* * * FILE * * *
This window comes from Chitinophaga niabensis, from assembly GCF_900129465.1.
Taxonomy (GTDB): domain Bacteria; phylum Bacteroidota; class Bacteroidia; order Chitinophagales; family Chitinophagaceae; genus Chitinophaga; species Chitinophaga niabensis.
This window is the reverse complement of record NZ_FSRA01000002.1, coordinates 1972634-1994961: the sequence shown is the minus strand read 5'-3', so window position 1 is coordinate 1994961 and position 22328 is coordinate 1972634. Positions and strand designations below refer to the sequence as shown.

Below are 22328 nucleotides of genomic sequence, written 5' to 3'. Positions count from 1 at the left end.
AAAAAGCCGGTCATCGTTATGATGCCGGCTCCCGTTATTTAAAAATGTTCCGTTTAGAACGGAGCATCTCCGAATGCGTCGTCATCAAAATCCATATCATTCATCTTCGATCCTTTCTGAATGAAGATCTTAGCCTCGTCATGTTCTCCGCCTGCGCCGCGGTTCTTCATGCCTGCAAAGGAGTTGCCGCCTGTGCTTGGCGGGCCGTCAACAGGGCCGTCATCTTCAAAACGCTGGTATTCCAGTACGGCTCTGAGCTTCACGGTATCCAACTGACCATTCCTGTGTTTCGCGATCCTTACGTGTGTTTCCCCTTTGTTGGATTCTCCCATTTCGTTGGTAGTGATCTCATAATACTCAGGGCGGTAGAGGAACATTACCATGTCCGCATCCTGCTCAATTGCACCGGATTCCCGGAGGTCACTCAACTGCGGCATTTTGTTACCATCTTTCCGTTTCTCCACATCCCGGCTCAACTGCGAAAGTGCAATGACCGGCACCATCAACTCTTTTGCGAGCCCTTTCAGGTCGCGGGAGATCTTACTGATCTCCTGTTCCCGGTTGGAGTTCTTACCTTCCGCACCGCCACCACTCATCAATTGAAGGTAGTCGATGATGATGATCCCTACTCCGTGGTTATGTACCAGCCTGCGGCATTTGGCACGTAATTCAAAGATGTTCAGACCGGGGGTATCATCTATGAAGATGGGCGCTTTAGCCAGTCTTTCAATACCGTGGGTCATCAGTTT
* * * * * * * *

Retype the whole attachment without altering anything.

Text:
This window comes from Chitinophaga niabensis, from assembly GCF_900129465.1.
Taxonomy (GTDB): domain Bacteria; phylum Bacteroidota; class Bacteroidia; order Chitinophagales; family Chitinophagaceae; genus Chitinophaga; species Chitinophaga niabensis.
This window is the reverse complement of record NZ_FSRA01000002.1, coordinates 1972634-1994961: the sequence shown is the minus strand read 5'-3', so window position 1 is coordinate 1994961 and position 22328 is coordinate 1972634. Positions and strand designations below refer to the sequence as shown.

Below are 22328 nucleotides of genomic sequence, written 5' to 3'. Positions count from 1 at the left end.
AAAAAGCCGGTCATCGTTATGATGCCGGCTCCCGTTATTTAAAAATGTTCCGTTTAGAACGGAGCATCTCCGAATGCGTCGTCATCAAAATCCATATCATTCATCTTCGATCCTTTCTGAATGAAGATCTTAGCCTCGTCATGTTCTCCGCCTGCGCCGCGGTTCTTCATGCCTGCAAAGGAGTTGCCGCCTGTGCTTGGCGGGCCGTCAACAGGGCCGTCATCTTCAAAACGCTGGTATTCCAGTACGGCTCTGAGCTTCACGGTATCCAACTGACCATTCCTGTGTTTCGCGATCCTTACGTGTGTTTCCCCTTTGTTGGATTCTCCCATTTCGTTGGTAGTGATCTCATAATACTCAGGGCGGTAGAGGAACATTACCATGTCCGCATCCTGCTCAATTGCACCGGATTCCCGGAGGTCACTCAACTGCGGCATTTTGTTACCATCTTTCCGTTTCTCCACATCCCGGCTCAACTGCGAAAGTGCAATGACCGGCACCATCAACTCTTTTGCGAGCCCTTTCAGGTCGCGGGAGATCTTACTGATCTCCTGTTCCCGGTTGGAGTTCTTACCTTCCGCACCGCCACCACTCATCAATTGAAGGTAGTCGATGATGATGATCCCTACTCCGTGGTTATGTACCAGCCTGCGGCATTTGGCACGTAATTCAAAGATGTTCAGACCGGGGGTATCATCTATGAAGATGGGCGCTTTAGCCAGTCTTTCAATACCGTGGGTCATCAGTTT